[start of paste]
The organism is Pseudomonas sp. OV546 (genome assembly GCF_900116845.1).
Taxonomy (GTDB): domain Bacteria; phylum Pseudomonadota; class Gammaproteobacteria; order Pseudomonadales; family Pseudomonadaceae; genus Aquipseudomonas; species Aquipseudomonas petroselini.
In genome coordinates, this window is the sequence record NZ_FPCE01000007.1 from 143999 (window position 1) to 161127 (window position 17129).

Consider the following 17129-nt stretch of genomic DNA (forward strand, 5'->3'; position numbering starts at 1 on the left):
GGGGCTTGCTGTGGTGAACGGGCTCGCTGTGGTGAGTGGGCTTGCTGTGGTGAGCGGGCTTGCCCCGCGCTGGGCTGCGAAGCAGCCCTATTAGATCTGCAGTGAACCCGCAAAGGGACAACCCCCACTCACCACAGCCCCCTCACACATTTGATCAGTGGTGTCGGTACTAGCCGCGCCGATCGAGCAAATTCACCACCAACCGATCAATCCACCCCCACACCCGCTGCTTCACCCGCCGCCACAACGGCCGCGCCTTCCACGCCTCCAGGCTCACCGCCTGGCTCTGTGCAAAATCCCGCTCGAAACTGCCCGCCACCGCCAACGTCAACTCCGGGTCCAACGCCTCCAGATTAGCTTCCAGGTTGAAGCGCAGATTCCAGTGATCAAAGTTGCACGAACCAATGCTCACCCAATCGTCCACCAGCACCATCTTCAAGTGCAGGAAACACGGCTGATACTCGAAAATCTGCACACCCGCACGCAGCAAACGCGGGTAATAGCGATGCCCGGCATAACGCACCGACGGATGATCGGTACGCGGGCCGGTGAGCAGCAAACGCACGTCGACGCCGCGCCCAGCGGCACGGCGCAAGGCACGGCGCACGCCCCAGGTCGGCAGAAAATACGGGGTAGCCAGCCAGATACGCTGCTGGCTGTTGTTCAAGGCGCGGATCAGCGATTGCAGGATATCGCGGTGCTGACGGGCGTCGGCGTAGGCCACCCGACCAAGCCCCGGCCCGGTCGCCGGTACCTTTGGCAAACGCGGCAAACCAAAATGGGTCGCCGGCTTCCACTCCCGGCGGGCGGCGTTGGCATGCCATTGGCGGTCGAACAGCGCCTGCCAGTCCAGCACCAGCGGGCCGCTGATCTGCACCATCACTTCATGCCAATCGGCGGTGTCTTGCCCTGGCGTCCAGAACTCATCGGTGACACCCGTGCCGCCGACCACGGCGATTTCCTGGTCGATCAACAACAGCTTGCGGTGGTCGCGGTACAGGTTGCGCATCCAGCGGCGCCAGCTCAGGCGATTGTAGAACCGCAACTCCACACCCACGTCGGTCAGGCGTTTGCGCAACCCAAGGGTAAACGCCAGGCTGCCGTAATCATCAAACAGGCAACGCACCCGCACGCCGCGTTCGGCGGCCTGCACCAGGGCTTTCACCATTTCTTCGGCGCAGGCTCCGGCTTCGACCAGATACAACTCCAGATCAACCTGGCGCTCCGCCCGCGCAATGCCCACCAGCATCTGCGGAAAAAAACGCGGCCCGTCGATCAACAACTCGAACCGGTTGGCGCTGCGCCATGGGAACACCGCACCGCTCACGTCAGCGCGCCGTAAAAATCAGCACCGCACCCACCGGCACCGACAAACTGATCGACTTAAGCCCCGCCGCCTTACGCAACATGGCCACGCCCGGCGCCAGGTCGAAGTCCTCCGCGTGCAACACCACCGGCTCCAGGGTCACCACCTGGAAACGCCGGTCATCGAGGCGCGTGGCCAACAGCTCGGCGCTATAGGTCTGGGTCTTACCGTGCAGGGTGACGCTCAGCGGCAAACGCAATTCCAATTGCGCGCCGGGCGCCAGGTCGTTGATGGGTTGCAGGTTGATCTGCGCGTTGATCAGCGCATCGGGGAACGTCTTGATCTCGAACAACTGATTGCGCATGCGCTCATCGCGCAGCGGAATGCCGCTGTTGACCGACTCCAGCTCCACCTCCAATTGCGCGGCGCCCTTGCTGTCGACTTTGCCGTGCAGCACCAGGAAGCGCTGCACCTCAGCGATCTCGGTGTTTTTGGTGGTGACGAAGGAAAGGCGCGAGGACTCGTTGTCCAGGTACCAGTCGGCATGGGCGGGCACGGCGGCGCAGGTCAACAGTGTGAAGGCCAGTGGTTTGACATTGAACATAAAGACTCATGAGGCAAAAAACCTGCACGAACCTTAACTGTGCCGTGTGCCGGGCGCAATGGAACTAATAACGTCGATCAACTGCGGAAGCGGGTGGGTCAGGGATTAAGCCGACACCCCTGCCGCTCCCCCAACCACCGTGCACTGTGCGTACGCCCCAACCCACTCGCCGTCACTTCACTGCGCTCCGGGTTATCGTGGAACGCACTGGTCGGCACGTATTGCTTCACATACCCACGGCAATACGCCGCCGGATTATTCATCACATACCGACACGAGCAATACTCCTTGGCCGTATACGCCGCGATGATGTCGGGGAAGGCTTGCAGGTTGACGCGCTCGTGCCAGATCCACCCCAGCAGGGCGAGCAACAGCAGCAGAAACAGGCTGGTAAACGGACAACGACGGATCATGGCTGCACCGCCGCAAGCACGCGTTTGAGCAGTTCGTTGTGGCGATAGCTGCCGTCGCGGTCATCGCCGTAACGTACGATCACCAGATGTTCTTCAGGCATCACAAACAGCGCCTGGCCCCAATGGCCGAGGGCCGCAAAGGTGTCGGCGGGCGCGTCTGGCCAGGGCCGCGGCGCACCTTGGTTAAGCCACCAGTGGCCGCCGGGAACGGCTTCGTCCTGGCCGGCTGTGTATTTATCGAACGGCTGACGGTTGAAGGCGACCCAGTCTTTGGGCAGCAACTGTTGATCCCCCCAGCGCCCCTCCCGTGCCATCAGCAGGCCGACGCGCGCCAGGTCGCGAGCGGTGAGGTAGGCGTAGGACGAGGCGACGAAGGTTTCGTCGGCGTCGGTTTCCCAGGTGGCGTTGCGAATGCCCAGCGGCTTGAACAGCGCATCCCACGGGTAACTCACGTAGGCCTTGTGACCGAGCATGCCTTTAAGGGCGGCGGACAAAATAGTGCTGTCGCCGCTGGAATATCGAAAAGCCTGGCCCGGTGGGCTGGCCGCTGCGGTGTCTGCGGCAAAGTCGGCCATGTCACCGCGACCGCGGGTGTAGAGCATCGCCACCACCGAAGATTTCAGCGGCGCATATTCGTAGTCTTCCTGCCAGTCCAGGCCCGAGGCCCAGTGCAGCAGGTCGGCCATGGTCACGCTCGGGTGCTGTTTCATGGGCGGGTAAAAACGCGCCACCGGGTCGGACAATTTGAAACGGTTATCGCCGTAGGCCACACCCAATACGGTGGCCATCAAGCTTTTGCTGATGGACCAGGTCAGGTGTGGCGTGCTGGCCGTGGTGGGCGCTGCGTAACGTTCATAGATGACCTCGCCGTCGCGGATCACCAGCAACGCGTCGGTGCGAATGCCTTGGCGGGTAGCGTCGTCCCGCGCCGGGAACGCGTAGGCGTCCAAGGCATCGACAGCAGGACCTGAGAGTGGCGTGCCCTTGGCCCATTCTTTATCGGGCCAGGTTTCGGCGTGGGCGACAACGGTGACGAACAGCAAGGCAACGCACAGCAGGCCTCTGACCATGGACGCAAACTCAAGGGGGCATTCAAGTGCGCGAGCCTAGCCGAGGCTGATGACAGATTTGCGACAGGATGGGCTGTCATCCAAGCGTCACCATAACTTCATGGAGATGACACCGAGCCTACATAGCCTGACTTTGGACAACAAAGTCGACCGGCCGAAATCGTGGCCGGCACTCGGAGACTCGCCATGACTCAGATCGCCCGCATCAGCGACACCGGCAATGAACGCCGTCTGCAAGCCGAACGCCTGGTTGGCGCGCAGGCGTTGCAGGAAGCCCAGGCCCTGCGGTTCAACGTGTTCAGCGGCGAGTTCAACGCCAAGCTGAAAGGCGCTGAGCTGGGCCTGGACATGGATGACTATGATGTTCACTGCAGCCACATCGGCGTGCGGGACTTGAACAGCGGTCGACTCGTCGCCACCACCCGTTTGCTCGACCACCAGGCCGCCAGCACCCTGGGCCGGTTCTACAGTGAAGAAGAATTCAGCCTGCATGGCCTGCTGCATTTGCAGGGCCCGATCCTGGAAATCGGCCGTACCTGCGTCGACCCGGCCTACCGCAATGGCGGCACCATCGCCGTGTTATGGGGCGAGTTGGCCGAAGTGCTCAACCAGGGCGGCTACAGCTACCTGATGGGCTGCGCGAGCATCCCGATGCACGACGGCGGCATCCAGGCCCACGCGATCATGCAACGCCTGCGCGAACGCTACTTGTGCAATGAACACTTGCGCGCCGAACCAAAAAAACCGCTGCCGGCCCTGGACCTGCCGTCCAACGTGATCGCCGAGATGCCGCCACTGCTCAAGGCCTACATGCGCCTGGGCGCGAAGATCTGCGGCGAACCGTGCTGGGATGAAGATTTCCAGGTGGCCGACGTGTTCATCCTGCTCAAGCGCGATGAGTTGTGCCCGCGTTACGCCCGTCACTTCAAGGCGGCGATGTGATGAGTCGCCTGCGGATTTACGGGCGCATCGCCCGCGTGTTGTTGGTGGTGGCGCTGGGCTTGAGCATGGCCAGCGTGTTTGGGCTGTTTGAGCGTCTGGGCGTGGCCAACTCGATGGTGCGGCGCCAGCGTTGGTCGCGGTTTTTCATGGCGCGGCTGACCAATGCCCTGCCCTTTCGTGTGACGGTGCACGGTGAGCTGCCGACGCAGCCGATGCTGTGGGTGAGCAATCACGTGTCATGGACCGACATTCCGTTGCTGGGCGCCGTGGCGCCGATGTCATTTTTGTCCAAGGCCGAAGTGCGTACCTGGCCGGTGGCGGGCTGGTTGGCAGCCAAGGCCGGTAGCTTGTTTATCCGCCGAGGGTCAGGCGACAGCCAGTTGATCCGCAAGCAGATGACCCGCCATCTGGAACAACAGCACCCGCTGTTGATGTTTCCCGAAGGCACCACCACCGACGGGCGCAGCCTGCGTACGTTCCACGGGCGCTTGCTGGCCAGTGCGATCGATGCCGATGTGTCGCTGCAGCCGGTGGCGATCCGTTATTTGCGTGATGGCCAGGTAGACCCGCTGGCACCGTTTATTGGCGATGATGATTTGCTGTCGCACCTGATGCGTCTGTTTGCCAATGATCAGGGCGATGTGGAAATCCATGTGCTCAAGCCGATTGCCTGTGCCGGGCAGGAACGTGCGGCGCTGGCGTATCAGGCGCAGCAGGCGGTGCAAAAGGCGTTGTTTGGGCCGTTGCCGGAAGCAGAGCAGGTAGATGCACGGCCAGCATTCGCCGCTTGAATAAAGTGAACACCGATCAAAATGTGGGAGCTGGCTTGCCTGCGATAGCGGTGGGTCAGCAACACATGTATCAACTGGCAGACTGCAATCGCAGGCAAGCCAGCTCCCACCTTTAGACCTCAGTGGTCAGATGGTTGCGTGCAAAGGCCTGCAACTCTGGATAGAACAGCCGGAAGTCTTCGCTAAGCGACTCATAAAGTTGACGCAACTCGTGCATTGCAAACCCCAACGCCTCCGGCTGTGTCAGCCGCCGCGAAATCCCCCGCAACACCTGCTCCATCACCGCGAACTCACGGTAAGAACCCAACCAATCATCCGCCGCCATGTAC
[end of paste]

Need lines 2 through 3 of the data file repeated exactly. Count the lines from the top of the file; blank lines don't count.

Taxonomy (GTDB): domain Bacteria; phylum Pseudomonadota; class Gammaproteobacteria; order Pseudomonadales; family Pseudomonadaceae; genus Aquipseudomonas; species Aquipseudomonas petroselini.
In genome coordinates, this window is the sequence record NZ_FPCE01000007.1 from 143999 (window position 1) to 161127 (window position 17129).